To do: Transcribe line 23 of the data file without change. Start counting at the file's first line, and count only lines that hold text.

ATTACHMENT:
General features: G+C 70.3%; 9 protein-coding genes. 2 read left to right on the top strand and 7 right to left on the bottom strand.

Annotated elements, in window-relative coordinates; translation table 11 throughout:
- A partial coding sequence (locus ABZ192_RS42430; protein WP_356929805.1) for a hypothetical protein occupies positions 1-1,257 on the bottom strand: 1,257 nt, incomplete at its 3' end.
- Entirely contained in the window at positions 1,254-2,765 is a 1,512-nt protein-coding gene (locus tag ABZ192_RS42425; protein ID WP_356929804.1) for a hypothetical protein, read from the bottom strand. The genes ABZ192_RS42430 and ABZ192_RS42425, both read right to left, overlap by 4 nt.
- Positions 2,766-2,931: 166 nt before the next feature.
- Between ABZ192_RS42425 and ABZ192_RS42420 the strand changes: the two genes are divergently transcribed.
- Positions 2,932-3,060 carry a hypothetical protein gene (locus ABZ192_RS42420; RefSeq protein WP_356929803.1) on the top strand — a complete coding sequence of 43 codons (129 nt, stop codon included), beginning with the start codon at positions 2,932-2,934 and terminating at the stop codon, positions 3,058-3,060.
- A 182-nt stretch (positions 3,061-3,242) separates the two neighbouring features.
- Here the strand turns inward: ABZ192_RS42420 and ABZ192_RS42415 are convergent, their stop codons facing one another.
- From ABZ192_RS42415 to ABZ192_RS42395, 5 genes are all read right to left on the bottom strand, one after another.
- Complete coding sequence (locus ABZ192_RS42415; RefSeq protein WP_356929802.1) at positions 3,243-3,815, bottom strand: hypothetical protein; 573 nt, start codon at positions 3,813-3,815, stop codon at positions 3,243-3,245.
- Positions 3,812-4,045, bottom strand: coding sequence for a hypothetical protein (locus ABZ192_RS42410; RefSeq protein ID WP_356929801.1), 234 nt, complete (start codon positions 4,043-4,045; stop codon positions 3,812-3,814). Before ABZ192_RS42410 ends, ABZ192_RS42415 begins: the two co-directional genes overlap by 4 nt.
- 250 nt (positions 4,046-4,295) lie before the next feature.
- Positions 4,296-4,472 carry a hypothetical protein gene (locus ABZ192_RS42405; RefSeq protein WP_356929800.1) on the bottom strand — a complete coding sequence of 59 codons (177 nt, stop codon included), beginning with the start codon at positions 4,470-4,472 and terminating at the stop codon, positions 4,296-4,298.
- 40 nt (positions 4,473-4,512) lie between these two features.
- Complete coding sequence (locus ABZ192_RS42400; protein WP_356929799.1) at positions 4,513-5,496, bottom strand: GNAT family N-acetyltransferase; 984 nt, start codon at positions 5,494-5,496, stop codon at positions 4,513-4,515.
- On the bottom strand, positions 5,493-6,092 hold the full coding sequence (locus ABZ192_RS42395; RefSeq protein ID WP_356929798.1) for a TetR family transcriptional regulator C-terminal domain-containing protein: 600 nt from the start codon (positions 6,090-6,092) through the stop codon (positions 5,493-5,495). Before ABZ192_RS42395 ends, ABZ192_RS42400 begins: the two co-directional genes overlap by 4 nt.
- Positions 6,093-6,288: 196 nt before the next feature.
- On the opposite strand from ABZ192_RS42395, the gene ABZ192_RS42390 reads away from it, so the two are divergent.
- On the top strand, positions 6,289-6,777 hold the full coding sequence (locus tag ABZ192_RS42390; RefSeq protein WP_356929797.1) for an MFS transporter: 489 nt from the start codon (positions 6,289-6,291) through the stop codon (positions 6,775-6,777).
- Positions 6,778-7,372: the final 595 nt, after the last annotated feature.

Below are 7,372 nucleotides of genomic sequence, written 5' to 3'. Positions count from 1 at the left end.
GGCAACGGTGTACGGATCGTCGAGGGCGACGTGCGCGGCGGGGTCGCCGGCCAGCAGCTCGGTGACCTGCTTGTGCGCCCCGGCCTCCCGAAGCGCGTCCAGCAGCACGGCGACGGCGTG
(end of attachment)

GGCAACGGTGTACGGATCGTCGAGGGCGACGTGCGCGGCGGGGTCGCCGGCCAGCAGCTCGGTGACCTGCTTGTGCGCCCCGGCCTCCCGAAGCGCGTCCAGCAGCACGGCGACGGCGTG